The construction of the 33 expressway had been constructed in the 1960’s so that white suburbanites could travel downtown and bypass the Black neighborhoods in their path. This effectively cut Black residents off figuratively and literally from the rest of the city. Policies such as redlining, over-policing, and the slashing of public investment in the East Side helped to guarantee that social mobility would be nearly impossible for the residents of those neighborhoods. 11 years prior to the tragedy, The Buffalo Common Council had created a gerrymandered Council map, which made two council districts that were whiter and therefore more winnable to two of the sitting councilmen at the time.

Just 4 days following the May 14th Tragedy, while the city was grieving the loss of 10 of its own, the Buffalo Common Council quietly unveiled its new Common Council map, updated to account for the population changes revealed by the 2020 census. The map had maintained the gerrymandered districts of the decade prior, with minor alterations to the district borders. The Council had not solicited public input in the redrawing of the map, and had not publicized the Citizens Advisory Commission on Reapportionment meetings nor rationale. The Council had  hoped that by not publicizing the redistricting (sometimes referred to as “reapportionment”) process, they would be able to maintain the gerrymandered districts and consequently handily win re-election in 2023.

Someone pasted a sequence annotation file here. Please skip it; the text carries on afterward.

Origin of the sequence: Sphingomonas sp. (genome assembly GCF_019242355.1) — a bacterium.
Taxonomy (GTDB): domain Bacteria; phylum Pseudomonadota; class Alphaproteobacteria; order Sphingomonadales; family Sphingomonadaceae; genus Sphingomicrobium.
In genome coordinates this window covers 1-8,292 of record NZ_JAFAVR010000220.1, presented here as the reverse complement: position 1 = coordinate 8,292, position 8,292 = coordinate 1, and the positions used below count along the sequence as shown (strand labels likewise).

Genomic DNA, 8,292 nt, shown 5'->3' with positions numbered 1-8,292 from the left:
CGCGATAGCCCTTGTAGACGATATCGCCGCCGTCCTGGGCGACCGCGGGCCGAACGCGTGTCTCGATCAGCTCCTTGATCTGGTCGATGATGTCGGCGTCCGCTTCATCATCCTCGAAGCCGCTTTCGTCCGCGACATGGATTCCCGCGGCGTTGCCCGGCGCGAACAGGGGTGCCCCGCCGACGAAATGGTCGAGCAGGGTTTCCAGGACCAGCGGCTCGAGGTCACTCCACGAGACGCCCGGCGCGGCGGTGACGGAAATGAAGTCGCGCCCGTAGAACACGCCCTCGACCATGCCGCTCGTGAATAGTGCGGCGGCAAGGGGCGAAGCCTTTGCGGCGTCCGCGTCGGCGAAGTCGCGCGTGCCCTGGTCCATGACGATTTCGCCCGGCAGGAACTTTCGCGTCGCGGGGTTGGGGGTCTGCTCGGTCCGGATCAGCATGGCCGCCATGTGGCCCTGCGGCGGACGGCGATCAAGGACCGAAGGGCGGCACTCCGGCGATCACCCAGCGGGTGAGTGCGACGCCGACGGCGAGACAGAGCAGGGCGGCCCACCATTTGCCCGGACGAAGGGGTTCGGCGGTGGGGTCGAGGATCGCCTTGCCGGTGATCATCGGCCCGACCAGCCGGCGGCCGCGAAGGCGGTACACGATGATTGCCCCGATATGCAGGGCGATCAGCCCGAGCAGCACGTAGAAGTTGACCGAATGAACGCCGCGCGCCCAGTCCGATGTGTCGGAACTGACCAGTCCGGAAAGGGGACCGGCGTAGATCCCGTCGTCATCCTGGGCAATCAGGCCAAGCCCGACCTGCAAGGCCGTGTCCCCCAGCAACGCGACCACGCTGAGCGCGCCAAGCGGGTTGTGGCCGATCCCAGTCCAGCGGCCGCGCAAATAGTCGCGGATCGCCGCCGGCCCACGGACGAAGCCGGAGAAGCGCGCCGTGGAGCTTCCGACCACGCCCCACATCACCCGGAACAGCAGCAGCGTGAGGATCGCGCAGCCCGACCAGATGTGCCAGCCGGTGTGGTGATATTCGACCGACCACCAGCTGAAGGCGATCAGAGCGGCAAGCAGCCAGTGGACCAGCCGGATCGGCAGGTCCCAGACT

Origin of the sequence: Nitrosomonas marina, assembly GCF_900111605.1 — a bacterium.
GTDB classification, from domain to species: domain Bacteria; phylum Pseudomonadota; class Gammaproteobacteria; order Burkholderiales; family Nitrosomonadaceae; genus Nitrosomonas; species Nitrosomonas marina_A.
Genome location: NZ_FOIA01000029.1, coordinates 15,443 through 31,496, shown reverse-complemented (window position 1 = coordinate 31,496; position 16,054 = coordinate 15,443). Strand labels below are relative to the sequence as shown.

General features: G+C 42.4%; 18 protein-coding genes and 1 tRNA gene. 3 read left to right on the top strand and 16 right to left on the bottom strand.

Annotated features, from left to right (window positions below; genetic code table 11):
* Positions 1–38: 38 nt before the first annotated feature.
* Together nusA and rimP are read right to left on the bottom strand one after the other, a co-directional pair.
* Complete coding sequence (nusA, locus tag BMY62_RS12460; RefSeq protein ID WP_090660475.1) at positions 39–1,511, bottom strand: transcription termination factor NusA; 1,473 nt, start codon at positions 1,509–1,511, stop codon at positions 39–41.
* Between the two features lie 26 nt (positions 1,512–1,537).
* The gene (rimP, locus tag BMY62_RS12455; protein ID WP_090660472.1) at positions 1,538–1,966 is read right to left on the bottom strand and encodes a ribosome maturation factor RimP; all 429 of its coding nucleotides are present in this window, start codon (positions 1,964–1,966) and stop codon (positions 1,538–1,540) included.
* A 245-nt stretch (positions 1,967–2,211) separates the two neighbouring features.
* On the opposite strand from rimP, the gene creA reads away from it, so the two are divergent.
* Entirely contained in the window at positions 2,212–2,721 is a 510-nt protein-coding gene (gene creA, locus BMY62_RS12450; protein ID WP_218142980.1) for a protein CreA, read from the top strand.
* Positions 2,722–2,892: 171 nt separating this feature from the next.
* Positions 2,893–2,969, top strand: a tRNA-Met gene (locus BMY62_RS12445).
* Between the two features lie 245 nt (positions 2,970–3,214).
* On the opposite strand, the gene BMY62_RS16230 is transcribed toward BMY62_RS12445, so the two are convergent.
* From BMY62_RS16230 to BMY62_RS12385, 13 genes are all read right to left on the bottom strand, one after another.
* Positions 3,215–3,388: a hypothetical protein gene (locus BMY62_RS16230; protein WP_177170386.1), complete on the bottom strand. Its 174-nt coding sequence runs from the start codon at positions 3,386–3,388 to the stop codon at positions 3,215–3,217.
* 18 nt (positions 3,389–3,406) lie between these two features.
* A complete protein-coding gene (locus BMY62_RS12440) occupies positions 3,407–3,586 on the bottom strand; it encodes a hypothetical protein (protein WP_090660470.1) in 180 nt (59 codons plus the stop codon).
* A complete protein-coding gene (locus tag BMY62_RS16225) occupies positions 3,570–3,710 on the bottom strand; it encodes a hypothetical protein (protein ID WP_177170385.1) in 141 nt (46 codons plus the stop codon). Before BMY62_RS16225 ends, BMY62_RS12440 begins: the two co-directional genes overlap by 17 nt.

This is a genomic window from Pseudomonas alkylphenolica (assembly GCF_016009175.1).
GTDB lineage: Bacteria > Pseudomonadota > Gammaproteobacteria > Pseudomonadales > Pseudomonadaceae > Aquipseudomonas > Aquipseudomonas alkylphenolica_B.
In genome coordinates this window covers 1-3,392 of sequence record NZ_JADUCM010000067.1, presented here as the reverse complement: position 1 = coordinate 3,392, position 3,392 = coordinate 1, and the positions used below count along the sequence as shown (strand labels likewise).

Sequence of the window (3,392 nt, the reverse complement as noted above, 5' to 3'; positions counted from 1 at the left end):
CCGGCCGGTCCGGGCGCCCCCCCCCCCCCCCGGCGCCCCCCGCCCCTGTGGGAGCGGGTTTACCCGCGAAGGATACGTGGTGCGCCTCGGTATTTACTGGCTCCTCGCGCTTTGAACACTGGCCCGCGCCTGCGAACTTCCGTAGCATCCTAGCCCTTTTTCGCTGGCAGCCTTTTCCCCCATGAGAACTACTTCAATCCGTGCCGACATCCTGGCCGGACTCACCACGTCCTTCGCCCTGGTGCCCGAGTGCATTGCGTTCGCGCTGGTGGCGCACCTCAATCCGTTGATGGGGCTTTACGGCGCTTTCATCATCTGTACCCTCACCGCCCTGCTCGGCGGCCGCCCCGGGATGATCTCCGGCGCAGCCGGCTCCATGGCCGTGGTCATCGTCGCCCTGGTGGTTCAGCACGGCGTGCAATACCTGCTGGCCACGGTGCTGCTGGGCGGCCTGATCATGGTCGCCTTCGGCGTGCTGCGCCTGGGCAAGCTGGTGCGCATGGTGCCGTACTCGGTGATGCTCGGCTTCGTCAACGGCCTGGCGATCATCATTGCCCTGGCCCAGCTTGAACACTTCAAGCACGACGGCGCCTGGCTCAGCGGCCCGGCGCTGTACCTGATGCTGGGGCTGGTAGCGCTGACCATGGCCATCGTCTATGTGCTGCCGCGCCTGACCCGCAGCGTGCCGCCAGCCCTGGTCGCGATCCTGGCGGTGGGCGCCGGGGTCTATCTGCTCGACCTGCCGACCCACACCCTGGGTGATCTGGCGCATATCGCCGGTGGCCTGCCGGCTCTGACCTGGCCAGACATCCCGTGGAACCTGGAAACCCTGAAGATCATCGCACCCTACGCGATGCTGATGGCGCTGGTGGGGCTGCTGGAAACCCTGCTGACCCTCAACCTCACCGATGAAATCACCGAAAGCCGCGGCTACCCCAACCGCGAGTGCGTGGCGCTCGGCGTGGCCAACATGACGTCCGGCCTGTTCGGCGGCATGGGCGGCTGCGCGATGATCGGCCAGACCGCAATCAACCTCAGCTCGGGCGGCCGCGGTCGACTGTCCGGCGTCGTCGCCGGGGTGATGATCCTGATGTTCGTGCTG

That would have been the case if not for an organization called Our City Action Buffalo. OCAB is a broad coalition of Buffalo residents who have come together to disrupt the political status quo through movement and people-centered politics and co-governance structures. The organization works to change systems and to shape policies to ensure racial, social, and economic justice for all Buffalonians.

By law, the Common Council had to hold at least one public hearing to receive input from residents on the proposed map. The Council did not widely publicize this hearing, it was instead OCAB that drove a social media outreach campaign calling attention to the gerrymandered map. OCAB’s social media posts calling for hearing attendees gained thousands of interactions. As a result, the hearing on May 28th, 2022 drew hundreds of attendees in person and virtually, all of the roughly 100 public commenters unanimously criticizing the Council’s map as gerrymandered, nonsensical and racist. This hearing was a stark contrast to the May 18th meeting which had been relatively uneventful and attended by only one person.